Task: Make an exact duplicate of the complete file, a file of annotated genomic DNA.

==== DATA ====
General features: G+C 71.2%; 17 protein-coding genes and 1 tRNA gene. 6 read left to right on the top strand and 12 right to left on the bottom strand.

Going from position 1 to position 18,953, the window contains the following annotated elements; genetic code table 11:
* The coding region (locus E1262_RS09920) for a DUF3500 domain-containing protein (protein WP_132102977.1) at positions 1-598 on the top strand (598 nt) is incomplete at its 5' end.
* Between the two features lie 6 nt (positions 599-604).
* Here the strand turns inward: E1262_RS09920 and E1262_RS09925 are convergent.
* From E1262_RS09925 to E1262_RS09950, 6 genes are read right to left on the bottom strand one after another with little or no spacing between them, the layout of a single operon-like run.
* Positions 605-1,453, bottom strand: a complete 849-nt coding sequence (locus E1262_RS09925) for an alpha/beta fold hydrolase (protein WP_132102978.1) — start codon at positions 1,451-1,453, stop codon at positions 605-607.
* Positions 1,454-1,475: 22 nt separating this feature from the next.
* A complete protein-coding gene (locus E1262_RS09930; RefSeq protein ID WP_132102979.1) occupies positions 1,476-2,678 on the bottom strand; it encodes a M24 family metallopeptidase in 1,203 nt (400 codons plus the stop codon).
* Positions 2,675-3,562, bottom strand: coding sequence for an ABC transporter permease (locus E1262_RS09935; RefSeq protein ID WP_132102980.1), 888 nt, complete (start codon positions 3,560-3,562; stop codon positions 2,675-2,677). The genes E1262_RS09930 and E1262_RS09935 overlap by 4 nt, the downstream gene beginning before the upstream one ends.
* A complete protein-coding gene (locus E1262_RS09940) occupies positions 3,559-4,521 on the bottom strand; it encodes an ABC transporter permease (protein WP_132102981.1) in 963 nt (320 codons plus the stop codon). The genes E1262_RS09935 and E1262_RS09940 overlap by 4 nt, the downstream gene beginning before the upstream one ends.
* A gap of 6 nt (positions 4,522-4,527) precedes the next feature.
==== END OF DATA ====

General features: G+C 71.2%; 17 protein-coding genes and 1 tRNA gene. 6 read left to right on the top strand and 12 right to left on the bottom strand.

Going from position 1 to position 18,953, the window contains the following annotated elements; genetic code table 11:
* The coding region (locus E1262_RS09920) for a DUF3500 domain-containing protein (protein WP_132102977.1) at positions 1-598 on the top strand (598 nt) is incomplete at its 5' end.
* Between the two features lie 6 nt (positions 599-604).
* Here the strand turns inward: E1262_RS09920 and E1262_RS09925 are convergent.
* From E1262_RS09925 to E1262_RS09950, 6 genes are read right to left on the bottom strand one after another with little or no spacing between them, the layout of a single operon-like run.
* Positions 605-1,453, bottom strand: a complete 849-nt coding sequence (locus E1262_RS09925) for an alpha/beta fold hydrolase (protein WP_132102978.1) — start codon at positions 1,451-1,453, stop codon at positions 605-607.
* Positions 1,454-1,475: 22 nt separating this feature from the next.
* A complete protein-coding gene (locus E1262_RS09930; RefSeq protein ID WP_132102979.1) occupies positions 1,476-2,678 on the bottom strand; it encodes a M24 family metallopeptidase in 1,203 nt (400 codons plus the stop codon).
* Positions 2,675-3,562, bottom strand: coding sequence for an ABC transporter permease (locus E1262_RS09935; RefSeq protein ID WP_132102980.1), 888 nt, complete (start codon positions 3,560-3,562; stop codon positions 2,675-2,677). The genes E1262_RS09930 and E1262_RS09935 overlap by 4 nt, the downstream gene beginning before the upstream one ends.
* A complete protein-coding gene (locus E1262_RS09940) occupies positions 3,559-4,521 on the bottom strand; it encodes an ABC transporter permease (protein WP_132102981.1) in 963 nt (320 codons plus the stop codon). The genes E1262_RS09935 and E1262_RS09940 overlap by 4 nt, the downstream gene beginning before the upstream one ends.
* A gap of 6 nt (positions 4,522-4,527) precedes the next feature.